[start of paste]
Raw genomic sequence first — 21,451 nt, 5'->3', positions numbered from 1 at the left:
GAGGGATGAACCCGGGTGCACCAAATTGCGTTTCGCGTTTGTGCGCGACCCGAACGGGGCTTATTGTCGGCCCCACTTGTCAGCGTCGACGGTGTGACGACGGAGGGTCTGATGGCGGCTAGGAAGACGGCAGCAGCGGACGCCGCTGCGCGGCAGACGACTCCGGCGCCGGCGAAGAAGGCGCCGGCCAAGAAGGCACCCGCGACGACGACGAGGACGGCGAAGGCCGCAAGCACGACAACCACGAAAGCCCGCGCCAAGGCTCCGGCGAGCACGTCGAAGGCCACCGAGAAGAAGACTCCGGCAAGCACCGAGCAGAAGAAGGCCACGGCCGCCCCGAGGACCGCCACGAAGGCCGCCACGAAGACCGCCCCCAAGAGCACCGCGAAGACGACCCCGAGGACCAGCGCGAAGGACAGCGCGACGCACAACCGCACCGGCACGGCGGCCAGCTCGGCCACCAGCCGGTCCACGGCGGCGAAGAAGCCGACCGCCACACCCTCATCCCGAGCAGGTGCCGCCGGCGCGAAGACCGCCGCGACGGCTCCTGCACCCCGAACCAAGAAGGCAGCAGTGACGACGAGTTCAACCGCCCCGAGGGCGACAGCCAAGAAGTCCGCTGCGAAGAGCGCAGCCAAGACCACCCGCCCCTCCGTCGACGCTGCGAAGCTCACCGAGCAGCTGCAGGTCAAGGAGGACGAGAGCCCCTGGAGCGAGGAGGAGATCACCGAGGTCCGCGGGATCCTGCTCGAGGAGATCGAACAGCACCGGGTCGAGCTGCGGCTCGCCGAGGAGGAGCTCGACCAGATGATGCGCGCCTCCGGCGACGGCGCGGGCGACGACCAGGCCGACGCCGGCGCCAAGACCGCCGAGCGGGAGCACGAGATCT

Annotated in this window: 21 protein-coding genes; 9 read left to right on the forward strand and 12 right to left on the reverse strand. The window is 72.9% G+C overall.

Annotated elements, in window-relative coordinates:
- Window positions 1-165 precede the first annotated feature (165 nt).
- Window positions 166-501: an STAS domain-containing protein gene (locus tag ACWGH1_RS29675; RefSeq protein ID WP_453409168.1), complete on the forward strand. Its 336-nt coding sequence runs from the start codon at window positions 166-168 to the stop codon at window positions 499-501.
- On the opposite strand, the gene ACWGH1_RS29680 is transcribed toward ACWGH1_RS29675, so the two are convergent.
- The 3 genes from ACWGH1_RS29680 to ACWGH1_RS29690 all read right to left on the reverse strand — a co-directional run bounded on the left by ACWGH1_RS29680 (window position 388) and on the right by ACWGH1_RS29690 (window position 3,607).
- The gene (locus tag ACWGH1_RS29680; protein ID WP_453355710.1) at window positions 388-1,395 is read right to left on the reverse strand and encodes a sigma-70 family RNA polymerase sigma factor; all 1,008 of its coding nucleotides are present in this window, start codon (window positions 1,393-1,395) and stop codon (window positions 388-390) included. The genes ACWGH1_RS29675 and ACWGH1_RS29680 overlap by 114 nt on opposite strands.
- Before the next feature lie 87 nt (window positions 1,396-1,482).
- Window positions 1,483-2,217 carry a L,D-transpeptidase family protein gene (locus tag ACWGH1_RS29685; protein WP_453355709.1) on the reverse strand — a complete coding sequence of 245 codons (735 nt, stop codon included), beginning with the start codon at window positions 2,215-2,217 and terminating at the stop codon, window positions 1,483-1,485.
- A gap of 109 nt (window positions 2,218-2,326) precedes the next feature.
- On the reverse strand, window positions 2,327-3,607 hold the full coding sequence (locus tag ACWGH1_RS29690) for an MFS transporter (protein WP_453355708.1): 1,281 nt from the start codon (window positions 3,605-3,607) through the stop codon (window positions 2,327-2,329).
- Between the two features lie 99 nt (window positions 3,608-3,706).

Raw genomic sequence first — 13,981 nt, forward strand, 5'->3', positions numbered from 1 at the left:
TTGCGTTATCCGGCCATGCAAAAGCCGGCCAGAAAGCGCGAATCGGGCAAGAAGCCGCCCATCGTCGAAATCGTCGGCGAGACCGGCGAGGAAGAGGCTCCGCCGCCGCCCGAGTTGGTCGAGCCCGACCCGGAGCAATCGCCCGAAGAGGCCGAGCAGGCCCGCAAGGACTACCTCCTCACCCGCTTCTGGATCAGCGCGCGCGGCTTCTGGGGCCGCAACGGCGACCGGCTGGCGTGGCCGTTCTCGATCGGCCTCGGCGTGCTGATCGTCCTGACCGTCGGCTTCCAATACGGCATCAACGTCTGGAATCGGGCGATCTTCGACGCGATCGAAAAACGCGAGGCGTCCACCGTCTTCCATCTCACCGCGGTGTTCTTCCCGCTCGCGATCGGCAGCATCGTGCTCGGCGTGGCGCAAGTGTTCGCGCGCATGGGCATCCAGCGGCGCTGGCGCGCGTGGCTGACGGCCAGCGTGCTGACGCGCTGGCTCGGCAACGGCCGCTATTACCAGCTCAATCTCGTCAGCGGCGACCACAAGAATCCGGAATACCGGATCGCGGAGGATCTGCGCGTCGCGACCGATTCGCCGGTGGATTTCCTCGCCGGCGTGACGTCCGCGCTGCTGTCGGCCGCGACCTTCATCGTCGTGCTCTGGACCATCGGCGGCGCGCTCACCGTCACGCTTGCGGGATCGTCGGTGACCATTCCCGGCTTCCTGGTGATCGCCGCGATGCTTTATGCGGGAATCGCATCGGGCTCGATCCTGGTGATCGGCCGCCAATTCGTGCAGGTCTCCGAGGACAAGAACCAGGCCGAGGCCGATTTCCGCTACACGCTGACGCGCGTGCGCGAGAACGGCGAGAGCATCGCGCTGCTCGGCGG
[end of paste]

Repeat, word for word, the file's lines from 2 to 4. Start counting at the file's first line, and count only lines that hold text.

GAGGGATGAACCCGGGTGCACCAAATTGCGTTTCGCGTTTGTGCGCGACCCGAACGGGGCTTATTGTCGGCCCCACTTGTCAGCGTCGACGGTGTGACGACGGAGGGTCTGATGGCGGCTAGGAAGACGGCAGCAGCGGACGCCGCTGCGCGGCAGACGACTCCGGCGCCGGCGAAGAAGGCGCCGGCCAAGAAGGCACCCGCGACGACGACGAGGACGGCGAAGGCCGCAAGCACGACAACCACGAAAGCCCGCGCCAAGGCTCCGGCGAGCACGTCGAAGGCCACCGAGAAGAAGACTCCGGCAAGCACCGAGCAGAAGAAGGCCACGGCCGCCCCGAGGACCGCCACGAAGGCCGCCACGAAGACCGCCCCCAAGAGCACCGCGAAGACGACCCCGAGGACCAGCGCGAAGGACAGCGCGACGCACAACCGCACCGGCACGGCGGCCAGCTCGGCCACCAGCCGGTCCACGGCGGCGAAGAAGCCGACCGCCACACCCTCATCCCGAGCAGGTGCCGCCGGCGCGAAGACCGCCGCGACGGCTCCTGCACCCCGAACCAAGAAGGCAGCAGTGACGACGAGTTCAACCGCCCCGAGGGCGACAGCCAAGAAGTCCGCTGCGAAGAGCGCAGCCAAGACCACCCGCCCCTCCGTCGACGCTGCGAAGCTCACCGAGCAGCTGCAGGTCAAGGAGGACGAGAGCCCCTGGAGCGAGGAGGAGATCACCGAGGTCCGCGGGATCCTGCTCGAGGAGATCGAACAGCACCGGGTCGAGCTGCGGCTCGCCGAGGAGGAGCTCGACCAGATGATGCGCGCCTCCGGCGACGGCGCGGGCGACGACCAGGCCGACGCCGGCGCCAAGACCGCCGAGCGGGAGCACGAGATCT

Annotated in this window: 21 protein-coding genes; 9 read left to right on the forward strand and 12 right to left on the reverse strand. The window is 72.9% G+C overall.

Annotated elements, in window-relative coordinates: